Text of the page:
The Sun Devils are yet another team that has a few good wins, but all of them at home. Arizona State is probably pretty safe given that one of those home wins is over Arizona, but beating Stanford on a neutral floor would be a nice final touch.

Arkansas vs. South Carolina
Arkansas flopped in a major way with an 83-58 loss to Alabama in the last day of the regular season. With an RPI of 60 and schedule strength of 80, the Razorbacks have all their hopes pinned on the sweep of Kentucky. Probably not a great idea to follow that Alabama loss with another defeat to Auburn or South Carolina, both ranked outside of the RPI 150.

Missouri vs. Texas A&M
If the 72-45 loss to Tennessee on Saturday wasn’t an eliminator for Missouri, a loss to Texas A&M certainly would be. Missouri may need to upset Florida in the semifinals to get back into the field. Good luck, Mizzou.

On the Spot on Friday

Tennessee vs. South Carolina/Arkansas
Beyond Florida, no team in the SEC has been hotter to close the season than Tennessee. The Volunteers may be safe after the rout of Missouri, but a potential quarterfinal matchup with Arkansas should have both teams under pressure.

St. Joseph’s vs. Dayton/Fordham
The best case for St. Joe’s, who received a bye to the Atlantic 10 quarterfinals, could be to face Dayton. A win for the Hawks would be the third this season over a fellow bubble team in the Flyers. A home loss to La Salle in the regular season finale — a fourth loss outside of the top 50 for St. Joe’s — put pressure on the Hawks to win an A-10 Tournament game.

Nebraska vs. Ohio State/Purdue
The Cornhuskers may have done enough with a win over Wisconsin in the regular season finale to seal an NCAA bid. Nebraska has three top 50 wins (Ohio State, at Michigan State) and three losses outside of the top 100 (at Penn State, at Purdue, UAB). A loss to Purdue — which faces Ohio State in the first round — would be the worst-case scenario for Nebraska.

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A good rule of thumb for anyone filling out bracket is to ask one simple question: How many consecutive games against good teams can this team win right now?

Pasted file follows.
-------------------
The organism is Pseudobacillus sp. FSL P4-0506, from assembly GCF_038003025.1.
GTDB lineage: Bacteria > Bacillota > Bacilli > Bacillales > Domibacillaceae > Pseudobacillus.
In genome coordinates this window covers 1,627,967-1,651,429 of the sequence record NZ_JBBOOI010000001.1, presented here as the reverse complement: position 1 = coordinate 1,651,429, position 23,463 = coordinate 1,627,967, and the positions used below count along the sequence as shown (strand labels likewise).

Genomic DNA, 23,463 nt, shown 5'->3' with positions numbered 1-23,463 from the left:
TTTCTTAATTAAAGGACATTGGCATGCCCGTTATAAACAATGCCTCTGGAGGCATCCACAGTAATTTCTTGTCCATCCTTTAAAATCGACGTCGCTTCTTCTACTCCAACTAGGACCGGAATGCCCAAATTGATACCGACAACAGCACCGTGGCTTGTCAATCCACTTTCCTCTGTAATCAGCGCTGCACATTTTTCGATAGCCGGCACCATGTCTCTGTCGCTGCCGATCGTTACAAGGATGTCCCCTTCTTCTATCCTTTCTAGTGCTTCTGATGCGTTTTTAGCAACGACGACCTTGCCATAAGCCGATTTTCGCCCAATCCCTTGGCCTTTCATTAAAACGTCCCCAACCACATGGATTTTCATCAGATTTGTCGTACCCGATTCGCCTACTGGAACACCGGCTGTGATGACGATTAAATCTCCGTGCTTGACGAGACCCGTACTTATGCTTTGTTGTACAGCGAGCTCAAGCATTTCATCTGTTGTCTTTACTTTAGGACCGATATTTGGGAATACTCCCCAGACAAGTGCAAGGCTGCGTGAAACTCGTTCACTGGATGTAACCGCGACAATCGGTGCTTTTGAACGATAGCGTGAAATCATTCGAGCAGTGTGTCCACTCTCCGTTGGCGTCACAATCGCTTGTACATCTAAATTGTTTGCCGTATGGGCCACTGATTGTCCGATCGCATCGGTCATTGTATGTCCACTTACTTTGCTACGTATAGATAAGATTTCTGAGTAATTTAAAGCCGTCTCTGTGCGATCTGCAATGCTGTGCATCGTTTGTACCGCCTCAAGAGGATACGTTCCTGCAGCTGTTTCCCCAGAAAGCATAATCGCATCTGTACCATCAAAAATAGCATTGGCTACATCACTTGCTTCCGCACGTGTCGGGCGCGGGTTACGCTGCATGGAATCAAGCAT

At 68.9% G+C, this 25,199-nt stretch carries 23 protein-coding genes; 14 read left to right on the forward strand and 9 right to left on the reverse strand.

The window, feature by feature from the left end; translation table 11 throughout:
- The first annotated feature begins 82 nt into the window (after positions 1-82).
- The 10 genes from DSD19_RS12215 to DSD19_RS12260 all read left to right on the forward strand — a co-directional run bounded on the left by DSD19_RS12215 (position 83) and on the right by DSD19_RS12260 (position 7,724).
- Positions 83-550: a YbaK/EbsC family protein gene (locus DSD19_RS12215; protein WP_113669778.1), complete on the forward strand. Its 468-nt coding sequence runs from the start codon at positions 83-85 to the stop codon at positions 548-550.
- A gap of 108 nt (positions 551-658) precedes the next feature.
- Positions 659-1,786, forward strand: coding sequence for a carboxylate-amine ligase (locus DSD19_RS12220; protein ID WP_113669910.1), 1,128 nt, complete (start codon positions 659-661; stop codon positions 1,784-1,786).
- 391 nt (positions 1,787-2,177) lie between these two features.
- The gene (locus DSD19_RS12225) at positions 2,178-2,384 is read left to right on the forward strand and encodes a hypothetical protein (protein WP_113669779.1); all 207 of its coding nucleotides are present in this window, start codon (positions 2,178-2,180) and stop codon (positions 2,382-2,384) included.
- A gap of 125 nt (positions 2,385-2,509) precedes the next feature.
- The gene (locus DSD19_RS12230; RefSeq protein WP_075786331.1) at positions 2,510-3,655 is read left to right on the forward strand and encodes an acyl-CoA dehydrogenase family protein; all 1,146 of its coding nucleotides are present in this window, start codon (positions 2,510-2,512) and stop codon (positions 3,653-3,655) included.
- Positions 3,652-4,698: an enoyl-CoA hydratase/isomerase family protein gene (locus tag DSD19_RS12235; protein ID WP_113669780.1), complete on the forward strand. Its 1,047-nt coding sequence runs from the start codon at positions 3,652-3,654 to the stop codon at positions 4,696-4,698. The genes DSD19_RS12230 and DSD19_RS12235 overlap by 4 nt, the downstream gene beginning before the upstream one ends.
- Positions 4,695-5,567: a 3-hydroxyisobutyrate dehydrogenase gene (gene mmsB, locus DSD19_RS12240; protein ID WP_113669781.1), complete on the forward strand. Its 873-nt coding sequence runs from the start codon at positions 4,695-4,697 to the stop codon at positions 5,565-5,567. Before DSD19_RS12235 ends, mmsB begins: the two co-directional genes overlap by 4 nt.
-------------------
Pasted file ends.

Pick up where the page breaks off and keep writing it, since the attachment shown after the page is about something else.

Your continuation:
Nearly every team in the field will have proven at some point in the year, even if it was in the conference tournaments, can win four or five games in a row.

Of course, we know teams like Wichita State and Florida can reel off wins better than any other team in the country. Here, we are highlighting some of the teams that are just now starting to show their true potential.

These are the teams heading into the postseason with the most momentum. Not all won their regular season finales, but these teams have shown since at least February that they can string together wins over quality teams.

10 Teams Surging into March Madness

Dayton
After starting the season with an impressive performance in the Maui Invitational defeating Gonzaga and taking Baylor to the wire, Dayton slumped to start conference play. Led by Sean Miller’s younger brother Archie, Dayton finished Atlantic 10 play with nine wins in 10 games. Recent wins over UMass and Saint Louis, both in the RPI top 20, likely have pushed the Flyers into the field barring an A-10 Tournament upset.

Louisville
The Cardinals capped the regular season with an 81-48 rout over Connecticut in one of Louisville’s best defensive performances of the season. Louisville has allowed only one opponent in the last nine games (Memphis on March 1) to average better than a point per possession, including a 0.71 points per possession against UConn. Montrezl Harrell, who had an out-of-nowhere performance in the Big East Tournament last year, has averaged 21.2 points and 9.4 rebounds in the last five games.

Nebraska